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How To Retire With Benefits

Feb 22, 2008
As an investment planner, I have one simple rule about human condition. By the time someone asks me about retirement benefits, they are usually starting about 10 years too late. Retirement planning, you see, is a long and tricky process. If I had my way, everyone would start planning for retirement as soon as they entered the workforce. This might seem pretty conservative to you, but it has a certain logic if you think about it. You see, a retirement is the culmination of your working life - your award for years of hard work. If people put even half of the money they spent on fast cars, expensive holiday vacations, and other trivialities into retirement funds, they could be done with work years earlier. It doesn't require sacrificing a good standard of living. Just using some good financial common sense is enough.

Of course, there are many different retirement benefit issues to deal with. Getting a job that offers an IRA or some type of pension benefits is always a good idea. The great thing about getting a position that does some of your retirement planning for you is that it is automatic. You have no choice to put off investing in retirement for another month or another year. Your employer handles those details for you so, whether or not you like it, you will at least be somewhat prepared when the time comes.

Of course, pensions are great, but ideally you should have some retirement planning above and beyond them. Your retirement benefits, after all, are not likely to be enough to cover the life you want to live as a retired person. Who wants to spend their last years without any money at all? That is precisely when you should be taking those luxury vacations, traveling around the world and enjoying life! After all, out of all of the retirement benefits there are, the biggest one is free time. You will enjoy it more if you can be carefree about your finances.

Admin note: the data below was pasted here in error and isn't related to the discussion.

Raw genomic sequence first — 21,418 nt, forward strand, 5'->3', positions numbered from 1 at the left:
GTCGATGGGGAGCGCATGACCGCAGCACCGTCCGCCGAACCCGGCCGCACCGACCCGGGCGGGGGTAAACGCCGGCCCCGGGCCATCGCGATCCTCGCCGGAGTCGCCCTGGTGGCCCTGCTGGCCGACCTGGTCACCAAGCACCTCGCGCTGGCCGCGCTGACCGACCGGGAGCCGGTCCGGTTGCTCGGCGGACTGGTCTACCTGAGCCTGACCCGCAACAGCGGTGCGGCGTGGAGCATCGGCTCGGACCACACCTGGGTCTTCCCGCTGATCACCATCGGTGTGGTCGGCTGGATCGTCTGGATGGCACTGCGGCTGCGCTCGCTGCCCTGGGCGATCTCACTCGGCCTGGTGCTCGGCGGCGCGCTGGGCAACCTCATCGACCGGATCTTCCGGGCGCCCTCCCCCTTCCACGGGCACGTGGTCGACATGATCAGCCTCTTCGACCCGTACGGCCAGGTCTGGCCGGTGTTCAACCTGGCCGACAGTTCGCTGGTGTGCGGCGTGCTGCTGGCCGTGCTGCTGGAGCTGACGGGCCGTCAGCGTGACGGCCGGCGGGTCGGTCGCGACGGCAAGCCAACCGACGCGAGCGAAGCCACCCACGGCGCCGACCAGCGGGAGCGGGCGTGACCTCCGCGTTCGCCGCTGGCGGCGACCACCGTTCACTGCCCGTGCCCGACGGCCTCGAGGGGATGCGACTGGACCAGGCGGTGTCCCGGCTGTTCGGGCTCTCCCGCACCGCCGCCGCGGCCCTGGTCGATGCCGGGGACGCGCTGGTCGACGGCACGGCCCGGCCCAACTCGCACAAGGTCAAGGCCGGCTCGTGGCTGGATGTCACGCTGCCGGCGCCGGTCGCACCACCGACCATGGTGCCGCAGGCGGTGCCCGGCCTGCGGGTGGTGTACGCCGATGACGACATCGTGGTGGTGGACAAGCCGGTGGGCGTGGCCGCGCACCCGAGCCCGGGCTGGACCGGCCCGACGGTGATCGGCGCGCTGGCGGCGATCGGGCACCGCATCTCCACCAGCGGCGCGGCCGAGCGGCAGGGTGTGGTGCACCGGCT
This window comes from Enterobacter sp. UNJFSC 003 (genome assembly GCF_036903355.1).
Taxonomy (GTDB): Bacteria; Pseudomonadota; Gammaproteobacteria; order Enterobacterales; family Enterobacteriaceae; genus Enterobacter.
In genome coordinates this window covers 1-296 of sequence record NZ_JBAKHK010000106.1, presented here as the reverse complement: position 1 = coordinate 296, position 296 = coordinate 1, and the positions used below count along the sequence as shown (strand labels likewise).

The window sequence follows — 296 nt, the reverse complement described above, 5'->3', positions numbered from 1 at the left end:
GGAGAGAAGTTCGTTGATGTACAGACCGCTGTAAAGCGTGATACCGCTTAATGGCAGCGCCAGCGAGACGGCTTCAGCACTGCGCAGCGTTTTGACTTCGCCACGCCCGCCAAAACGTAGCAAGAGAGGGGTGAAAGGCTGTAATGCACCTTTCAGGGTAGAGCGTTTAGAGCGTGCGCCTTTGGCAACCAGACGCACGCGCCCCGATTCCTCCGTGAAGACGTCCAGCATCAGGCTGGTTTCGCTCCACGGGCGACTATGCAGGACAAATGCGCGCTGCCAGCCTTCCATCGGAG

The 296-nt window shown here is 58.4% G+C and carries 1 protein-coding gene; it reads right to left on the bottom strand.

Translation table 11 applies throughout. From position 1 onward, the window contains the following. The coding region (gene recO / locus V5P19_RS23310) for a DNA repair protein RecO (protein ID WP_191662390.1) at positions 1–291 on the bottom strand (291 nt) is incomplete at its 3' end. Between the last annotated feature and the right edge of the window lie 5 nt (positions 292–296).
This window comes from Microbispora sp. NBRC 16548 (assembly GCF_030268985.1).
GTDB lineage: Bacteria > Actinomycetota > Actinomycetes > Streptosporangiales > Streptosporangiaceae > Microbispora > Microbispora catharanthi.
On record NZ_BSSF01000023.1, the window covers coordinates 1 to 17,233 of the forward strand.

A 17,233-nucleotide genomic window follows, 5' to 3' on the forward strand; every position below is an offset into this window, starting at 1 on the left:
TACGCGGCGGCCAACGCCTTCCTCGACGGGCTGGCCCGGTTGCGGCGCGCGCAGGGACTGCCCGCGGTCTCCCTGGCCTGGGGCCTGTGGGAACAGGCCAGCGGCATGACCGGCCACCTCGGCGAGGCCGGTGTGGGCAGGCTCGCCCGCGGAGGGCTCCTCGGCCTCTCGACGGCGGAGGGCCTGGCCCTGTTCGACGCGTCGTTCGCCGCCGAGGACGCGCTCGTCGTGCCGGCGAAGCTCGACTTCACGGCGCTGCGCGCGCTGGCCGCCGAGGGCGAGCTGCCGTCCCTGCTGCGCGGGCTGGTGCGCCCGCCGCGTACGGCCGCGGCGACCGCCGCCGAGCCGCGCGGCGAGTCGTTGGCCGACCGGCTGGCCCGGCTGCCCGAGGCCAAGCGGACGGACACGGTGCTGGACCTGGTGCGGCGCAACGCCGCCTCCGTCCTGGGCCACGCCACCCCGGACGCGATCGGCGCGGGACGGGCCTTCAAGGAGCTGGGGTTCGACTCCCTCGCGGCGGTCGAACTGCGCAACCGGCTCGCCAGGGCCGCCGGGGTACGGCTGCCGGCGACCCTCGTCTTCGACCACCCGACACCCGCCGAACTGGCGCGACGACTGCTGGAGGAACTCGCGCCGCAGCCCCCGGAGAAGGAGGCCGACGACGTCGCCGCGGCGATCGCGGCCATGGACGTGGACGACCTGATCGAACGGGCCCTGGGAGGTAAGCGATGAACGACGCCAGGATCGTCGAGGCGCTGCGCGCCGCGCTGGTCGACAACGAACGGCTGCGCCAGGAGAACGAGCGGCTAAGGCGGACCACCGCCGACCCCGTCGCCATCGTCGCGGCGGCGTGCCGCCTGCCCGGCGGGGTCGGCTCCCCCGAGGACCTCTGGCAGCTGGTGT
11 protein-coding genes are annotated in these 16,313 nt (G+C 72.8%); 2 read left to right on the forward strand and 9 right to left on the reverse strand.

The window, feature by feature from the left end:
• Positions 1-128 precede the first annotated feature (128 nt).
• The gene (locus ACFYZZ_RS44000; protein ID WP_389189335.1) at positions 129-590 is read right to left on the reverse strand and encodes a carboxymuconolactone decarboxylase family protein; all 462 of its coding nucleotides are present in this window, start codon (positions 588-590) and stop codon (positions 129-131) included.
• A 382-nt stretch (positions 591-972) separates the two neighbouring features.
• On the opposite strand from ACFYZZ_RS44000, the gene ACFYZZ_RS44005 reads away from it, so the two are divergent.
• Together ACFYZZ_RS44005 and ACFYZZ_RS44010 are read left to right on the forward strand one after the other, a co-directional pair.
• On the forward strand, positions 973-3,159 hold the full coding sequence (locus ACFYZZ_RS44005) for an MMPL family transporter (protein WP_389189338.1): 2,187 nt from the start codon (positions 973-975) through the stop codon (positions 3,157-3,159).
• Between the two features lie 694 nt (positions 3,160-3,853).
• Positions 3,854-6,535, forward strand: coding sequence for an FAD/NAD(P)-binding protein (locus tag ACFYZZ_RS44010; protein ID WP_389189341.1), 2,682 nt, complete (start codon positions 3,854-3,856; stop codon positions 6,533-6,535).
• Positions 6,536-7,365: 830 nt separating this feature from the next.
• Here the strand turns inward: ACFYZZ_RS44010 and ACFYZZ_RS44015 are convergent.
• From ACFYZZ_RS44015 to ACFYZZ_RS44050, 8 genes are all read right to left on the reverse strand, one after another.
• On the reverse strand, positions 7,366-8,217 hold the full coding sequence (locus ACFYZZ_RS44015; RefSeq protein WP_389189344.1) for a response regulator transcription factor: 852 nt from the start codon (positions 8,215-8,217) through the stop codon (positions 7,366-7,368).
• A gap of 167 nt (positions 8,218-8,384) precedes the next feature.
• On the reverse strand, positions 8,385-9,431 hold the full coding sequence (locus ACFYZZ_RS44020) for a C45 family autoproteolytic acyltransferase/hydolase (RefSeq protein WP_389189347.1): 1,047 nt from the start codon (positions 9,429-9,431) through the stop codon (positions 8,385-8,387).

Another reason why you shouldn't depend too heavily on employee benefits is the notorious instability and corruption that so many businesses have shown in the last few years. Who knows if your retirement benefits will be plundered by terrible executives, or if your company will go under years too soon to offer you the retirement package they had promised. It all comes down to one fact: the only person you can really trust with your financial planning is yourself.
About the Author
Charlie Reese blogs about many articles about Retirement planning and 401 K plans. He also enjoys getting psychic readings in his spare time. The psychic reading has given him great reason to believe in his gifted advice and his willingness to learn.
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